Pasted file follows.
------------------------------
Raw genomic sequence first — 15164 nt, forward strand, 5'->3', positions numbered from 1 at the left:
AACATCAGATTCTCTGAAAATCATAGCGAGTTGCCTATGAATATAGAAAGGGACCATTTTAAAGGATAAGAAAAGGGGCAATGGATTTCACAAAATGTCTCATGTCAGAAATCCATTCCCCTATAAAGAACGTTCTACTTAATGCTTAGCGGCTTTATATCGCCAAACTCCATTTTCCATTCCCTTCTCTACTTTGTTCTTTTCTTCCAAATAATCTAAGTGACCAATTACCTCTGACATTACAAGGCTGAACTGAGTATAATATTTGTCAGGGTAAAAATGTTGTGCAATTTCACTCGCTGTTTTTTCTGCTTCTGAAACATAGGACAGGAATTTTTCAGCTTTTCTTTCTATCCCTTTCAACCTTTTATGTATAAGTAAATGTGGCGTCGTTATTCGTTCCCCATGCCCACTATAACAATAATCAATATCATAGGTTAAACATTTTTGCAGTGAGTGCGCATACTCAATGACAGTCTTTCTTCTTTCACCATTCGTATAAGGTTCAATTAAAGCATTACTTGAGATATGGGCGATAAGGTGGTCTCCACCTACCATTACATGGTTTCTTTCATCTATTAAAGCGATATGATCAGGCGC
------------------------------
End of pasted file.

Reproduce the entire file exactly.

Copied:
Raw genomic sequence first — 15164 nt, forward strand, 5'->3', positions numbered from 1 at the left:
AACATCAGATTCTCTGAAAATCATAGCGAGTTGCCTATGAATATAGAAAGGGACCATTTTAAAGGATAAGAAAAGGGGCAATGGATTTCACAAAATGTCTCATGTCAGAAATCCATTCCCCTATAAAGAACGTTCTACTTAATGCTTAGCGGCTTTATATCGCCAAACTCCATTTTCCATTCCCTTCTCTACTTTGTTCTTTTCTTCCAAATAATCTAAGTGACCAATTACCTCTGACATTACAAGGCTGAACTGAGTATAATATTTGTCAGGGTAAAAATGTTGTGCAATTTCACTCGCTGTTTTTTCTGCTTCTGAAACATAGGACAGGAATTTTTCAGCTTTTCTTTCTATCCCTTTCAACCTTTTATGTATAAGTAAATGTGGCGTCGTTATTCGTTCCCCATGCCCACTATAACAATAATCAATATCATAGGTTAAACATTTTTGCAGTGAGTGCGCATACTCAATGACAGTCTTTCTTCTTTCACCATTCGTATAAGGTTCAATTAAAGCATTACTTGAGATATGGGCGATAAGGTGGTCTCCACCTACCATTACATGGTTTCTTTCATCTATTAAAGCGATATGATCAGGCGC